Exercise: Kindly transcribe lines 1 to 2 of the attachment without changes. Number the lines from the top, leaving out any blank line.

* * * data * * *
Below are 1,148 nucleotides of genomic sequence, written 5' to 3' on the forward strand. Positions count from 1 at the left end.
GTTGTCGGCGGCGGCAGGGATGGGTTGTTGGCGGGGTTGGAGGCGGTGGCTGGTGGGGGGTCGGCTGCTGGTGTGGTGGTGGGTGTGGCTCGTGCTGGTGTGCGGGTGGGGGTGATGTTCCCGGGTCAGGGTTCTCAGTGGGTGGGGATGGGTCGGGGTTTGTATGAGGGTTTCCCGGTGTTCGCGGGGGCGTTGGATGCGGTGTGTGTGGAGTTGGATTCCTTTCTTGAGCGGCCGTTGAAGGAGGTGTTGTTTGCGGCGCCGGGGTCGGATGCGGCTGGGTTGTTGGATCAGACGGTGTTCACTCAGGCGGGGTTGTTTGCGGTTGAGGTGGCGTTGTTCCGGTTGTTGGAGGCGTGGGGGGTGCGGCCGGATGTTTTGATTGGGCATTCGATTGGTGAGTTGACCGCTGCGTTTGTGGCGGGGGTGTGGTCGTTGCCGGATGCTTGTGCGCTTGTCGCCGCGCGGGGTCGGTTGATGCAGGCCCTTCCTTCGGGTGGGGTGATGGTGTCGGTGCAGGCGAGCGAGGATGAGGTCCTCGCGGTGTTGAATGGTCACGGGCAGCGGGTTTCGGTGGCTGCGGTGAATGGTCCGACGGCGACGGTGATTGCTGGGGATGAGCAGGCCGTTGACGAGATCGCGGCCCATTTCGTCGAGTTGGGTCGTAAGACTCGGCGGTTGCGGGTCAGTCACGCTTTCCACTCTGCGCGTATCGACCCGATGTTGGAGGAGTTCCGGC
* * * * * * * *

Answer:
Below are 1,148 nucleotides of genomic sequence, written 5' to 3' on the forward strand. Positions count from 1 at the left end.
GTTGTCGGCGGCGGCAGGGATGGGTTGTTGGCGGGGTTGGAGGCGGTGGCTGGTGGGGGGTCGGCTGCTGGTGTGGTGGTGGGTGTGGCTCGTGCTGGTGTGCGGGTGGGGGTGATGTTCCCGGGTCAGGGTTCTCAGTGGGTGGGGATGGGTCGGGGTTTGTATGAGGGTTTCCCGGTGTTCGCGGGGGCGTTGGATGCGGTGTGTGTGGAGTTGGATTCCTTTCTTGAGCGGCCGTTGAAGGAGGTGTTGTTTGCGGCGCCGGGGTCGGATGCGGCTGGGTTGTTGGATCAGACGGTGTTCACTCAGGCGGGGTTGTTTGCGGTTGAGGTGGCGTTGTTCCGGTTGTTGGAGGCGTGGGGGGTGCGGCCGGATGTTTTGATTGGGCATTCGATTGGTGAGTTGACCGCTGCGTTTGTGGCGGGGGTGTGGTCGTTGCCGGATGCTTGTGCGCTTGTCGCCGCGCGGGGTCGGTTGATGCAGGCCCTTCCTTCGGGTGGGGTGATGGTGTCGGTGCAGGCGAGCGAGGATGAGGTCCTCGCGGTGTTGAATGGTCACGGGCAGCGGGTTTCGGTGGCTGCGGTGAATGGTCCGACGGCGACGGTGATTGCTGGGGATGAGCAGGCCGTTGACGAGATCGCGGCCCATTTCGTCGAGTTGGGTCGTAAGACTCGGCGGTTGCGGGTCAGTCACGCTTTCCACTCTGCGCGTATCGACCCGATGTTGGAGGAGTTCCGGC